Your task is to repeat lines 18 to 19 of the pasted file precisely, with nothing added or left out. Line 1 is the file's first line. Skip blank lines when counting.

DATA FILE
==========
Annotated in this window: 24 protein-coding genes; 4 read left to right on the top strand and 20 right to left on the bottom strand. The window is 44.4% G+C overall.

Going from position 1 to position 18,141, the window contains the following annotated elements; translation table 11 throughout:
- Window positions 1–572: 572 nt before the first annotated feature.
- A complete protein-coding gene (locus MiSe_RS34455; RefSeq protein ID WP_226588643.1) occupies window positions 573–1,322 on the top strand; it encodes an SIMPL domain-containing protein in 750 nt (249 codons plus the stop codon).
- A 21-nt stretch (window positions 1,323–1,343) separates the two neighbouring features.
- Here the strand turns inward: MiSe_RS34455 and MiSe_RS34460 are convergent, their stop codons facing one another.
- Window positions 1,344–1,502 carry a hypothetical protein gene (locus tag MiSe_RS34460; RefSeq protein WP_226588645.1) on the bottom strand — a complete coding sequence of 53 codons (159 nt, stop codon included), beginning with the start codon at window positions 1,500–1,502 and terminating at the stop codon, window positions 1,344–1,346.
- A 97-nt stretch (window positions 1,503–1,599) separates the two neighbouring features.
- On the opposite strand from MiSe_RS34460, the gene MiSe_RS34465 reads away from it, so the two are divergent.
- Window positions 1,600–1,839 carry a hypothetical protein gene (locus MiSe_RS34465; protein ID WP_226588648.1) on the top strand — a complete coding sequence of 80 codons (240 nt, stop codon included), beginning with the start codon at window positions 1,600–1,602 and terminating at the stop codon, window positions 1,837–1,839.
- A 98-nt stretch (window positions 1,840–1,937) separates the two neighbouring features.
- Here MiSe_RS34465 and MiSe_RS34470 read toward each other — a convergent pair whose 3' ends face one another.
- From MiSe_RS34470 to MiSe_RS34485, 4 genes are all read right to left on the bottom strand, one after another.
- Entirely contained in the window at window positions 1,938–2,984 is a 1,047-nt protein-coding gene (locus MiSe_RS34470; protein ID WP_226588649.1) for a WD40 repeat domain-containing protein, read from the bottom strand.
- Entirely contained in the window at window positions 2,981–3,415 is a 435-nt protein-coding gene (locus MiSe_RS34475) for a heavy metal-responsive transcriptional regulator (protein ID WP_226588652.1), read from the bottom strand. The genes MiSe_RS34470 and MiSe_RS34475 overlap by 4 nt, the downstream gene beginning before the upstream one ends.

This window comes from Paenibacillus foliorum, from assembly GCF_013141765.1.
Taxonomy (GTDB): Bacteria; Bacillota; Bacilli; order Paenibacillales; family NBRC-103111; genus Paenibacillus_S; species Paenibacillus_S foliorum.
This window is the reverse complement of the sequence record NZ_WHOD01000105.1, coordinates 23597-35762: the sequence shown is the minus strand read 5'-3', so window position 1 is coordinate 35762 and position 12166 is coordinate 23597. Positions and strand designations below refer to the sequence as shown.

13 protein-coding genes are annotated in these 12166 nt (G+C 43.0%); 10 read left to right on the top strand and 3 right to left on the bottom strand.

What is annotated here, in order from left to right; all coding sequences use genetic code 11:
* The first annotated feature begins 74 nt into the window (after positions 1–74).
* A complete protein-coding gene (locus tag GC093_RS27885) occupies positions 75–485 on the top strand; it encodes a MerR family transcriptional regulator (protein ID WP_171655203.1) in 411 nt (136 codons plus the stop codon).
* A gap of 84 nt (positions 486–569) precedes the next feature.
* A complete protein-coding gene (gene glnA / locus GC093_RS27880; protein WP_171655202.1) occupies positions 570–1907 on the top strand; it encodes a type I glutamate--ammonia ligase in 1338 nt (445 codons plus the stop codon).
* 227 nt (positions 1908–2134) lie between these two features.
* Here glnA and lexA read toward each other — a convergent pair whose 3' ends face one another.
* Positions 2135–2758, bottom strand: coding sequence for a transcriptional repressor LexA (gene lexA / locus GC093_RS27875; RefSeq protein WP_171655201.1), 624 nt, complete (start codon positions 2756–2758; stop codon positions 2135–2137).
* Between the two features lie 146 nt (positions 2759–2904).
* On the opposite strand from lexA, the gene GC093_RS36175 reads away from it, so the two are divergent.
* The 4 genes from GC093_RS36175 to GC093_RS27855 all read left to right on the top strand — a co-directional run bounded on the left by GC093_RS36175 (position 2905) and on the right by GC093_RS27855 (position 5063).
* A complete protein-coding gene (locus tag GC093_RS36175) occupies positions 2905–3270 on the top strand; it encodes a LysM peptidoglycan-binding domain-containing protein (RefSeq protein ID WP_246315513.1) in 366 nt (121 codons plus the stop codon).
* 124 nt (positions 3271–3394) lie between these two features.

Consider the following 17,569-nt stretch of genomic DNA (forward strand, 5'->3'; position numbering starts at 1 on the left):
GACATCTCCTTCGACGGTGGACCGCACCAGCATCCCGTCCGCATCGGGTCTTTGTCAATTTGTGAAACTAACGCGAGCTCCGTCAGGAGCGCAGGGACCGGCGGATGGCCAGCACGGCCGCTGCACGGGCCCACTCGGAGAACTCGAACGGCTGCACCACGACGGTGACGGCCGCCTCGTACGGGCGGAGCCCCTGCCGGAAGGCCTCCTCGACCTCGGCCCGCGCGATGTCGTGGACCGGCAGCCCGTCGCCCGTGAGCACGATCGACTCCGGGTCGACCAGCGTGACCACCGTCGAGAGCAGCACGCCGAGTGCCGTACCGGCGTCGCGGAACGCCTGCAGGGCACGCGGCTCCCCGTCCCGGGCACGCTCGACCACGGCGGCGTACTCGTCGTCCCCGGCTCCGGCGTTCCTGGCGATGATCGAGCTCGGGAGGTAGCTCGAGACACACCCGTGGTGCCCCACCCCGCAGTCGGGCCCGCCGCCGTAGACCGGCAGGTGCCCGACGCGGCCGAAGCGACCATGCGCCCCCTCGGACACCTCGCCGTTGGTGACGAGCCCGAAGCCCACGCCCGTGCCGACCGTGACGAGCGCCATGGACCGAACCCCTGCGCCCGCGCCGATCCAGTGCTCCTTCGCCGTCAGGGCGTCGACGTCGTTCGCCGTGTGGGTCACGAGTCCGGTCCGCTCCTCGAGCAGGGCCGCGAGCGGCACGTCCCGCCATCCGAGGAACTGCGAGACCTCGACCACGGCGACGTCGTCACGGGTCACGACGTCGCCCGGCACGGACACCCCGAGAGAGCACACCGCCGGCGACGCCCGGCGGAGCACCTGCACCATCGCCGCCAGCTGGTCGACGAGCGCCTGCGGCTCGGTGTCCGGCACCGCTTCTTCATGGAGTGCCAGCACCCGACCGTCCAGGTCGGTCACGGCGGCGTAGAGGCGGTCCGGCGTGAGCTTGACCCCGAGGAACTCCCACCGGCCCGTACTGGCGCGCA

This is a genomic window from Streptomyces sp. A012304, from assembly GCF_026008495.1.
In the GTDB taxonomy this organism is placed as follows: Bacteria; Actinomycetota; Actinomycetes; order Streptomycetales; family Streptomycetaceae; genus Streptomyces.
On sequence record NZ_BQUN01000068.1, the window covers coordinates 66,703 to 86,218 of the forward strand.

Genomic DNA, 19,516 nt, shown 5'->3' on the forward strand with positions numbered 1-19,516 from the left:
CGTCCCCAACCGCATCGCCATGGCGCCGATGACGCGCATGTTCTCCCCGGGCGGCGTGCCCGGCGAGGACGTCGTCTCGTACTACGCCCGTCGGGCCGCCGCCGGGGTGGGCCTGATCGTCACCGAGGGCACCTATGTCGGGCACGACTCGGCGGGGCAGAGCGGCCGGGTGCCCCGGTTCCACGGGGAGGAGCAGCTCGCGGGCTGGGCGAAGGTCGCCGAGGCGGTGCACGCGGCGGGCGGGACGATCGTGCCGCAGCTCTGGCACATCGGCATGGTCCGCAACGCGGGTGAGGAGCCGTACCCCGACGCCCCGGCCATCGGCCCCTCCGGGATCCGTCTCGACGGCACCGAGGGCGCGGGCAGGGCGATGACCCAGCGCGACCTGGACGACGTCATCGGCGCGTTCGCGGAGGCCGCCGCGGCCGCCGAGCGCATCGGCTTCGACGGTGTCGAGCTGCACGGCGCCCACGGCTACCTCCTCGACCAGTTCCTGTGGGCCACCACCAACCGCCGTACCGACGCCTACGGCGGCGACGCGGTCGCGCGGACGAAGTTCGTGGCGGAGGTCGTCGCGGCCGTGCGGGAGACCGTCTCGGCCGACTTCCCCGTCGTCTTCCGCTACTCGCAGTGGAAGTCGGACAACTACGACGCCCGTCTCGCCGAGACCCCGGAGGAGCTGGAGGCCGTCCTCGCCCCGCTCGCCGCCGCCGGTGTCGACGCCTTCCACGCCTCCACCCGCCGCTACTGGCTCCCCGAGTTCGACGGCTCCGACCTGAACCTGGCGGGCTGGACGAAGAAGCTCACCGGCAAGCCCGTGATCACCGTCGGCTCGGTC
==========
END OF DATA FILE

This window is the reverse complement of the sequence record NZ_WHOD01000105.1, coordinates 23597-35762: the sequence shown is the minus strand read 5'-3', so window position 1 is coordinate 35762 and position 12166 is coordinate 23597. Positions and strand designations below refer to the sequence as shown.

13 protein-coding genes are annotated in these 12166 nt (G+C 43.0%); 10 read left to right on the top strand and 3 right to left on the bottom strand.